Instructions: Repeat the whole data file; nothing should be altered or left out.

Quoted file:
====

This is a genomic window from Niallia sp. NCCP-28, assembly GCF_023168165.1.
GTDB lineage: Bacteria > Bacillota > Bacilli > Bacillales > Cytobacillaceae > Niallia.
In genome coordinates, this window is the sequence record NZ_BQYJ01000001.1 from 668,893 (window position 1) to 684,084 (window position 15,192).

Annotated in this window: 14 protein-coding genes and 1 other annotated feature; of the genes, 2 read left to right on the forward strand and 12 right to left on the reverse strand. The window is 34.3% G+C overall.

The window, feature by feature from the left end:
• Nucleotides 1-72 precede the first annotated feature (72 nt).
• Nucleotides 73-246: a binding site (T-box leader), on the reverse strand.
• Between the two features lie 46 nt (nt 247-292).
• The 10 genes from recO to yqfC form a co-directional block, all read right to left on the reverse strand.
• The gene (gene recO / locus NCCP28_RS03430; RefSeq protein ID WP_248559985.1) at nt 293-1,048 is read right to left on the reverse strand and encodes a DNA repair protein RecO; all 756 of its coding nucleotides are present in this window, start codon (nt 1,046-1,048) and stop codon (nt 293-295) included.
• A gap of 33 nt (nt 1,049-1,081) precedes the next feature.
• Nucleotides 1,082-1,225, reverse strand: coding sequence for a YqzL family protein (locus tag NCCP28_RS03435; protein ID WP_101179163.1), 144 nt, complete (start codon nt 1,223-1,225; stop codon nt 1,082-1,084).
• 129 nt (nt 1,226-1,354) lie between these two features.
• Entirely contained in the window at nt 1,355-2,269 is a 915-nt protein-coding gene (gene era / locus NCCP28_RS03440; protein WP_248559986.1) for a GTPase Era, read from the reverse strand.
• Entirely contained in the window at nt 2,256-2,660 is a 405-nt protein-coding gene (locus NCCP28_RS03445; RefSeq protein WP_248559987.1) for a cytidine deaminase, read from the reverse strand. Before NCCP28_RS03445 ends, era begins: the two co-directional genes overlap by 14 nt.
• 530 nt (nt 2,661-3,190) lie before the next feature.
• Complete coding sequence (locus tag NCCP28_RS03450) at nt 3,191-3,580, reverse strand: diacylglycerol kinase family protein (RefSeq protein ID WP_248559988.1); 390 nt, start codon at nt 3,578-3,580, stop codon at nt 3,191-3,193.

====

This is a genomic window from Niallia sp. NCCP-28, assembly GCF_023168165.1.
GTDB lineage: Bacteria > Bacillota > Bacilli > Bacillales > Cytobacillaceae > Niallia.
In genome coordinates, this window is the sequence record NZ_BQYJ01000001.1 from 668,893 (window position 1) to 684,084 (window position 15,192).

Annotated in this window: 14 protein-coding genes and 1 other annotated feature; of the genes, 2 read left to right on the forward strand and 12 right to left on the reverse strand. The window is 34.3% G+C overall.

The window, feature by feature from the left end:
• Nucleotides 1-72 precede the first annotated feature (72 nt).
• Nucleotides 73-246: a binding site (T-box leader), on the reverse strand.
• Between the two features lie 46 nt (nt 247-292).
• The 10 genes from recO to yqfC form a co-directional block, all read right to left on the reverse strand.
• The gene (gene recO / locus NCCP28_RS03430; RefSeq protein ID WP_248559985.1) at nt 293-1,048 is read right to left on the reverse strand and encodes a DNA repair protein RecO; all 756 of its coding nucleotides are present in this window, start codon (nt 1,046-1,048) and stop codon (nt 293-295) included.
• A gap of 33 nt (nt 1,049-1,081) precedes the next feature.
• Nucleotides 1,082-1,225, reverse strand: coding sequence for a YqzL family protein (locus tag NCCP28_RS03435; protein ID WP_101179163.1), 144 nt, complete (start codon nt 1,223-1,225; stop codon nt 1,082-1,084).
• 129 nt (nt 1,226-1,354) lie between these two features.
• Entirely contained in the window at nt 1,355-2,269 is a 915-nt protein-coding gene (gene era / locus NCCP28_RS03440; protein WP_248559986.1) for a GTPase Era, read from the reverse strand.
• Entirely contained in the window at nt 2,256-2,660 is a 405-nt protein-coding gene (locus NCCP28_RS03445; RefSeq protein WP_248559987.1) for a cytidine deaminase, read from the reverse strand. Before NCCP28_RS03445 ends, era begins: the two co-directional genes overlap by 14 nt.
• 530 nt (nt 2,661-3,190) lie before the next feature.
• Complete coding sequence (locus tag NCCP28_RS03450) at nt 3,191-3,580, reverse strand: diacylglycerol kinase family protein (RefSeq protein ID WP_248559988.1); 390 nt, start codon at nt 3,578-3,580, stop codon at nt 3,191-3,193.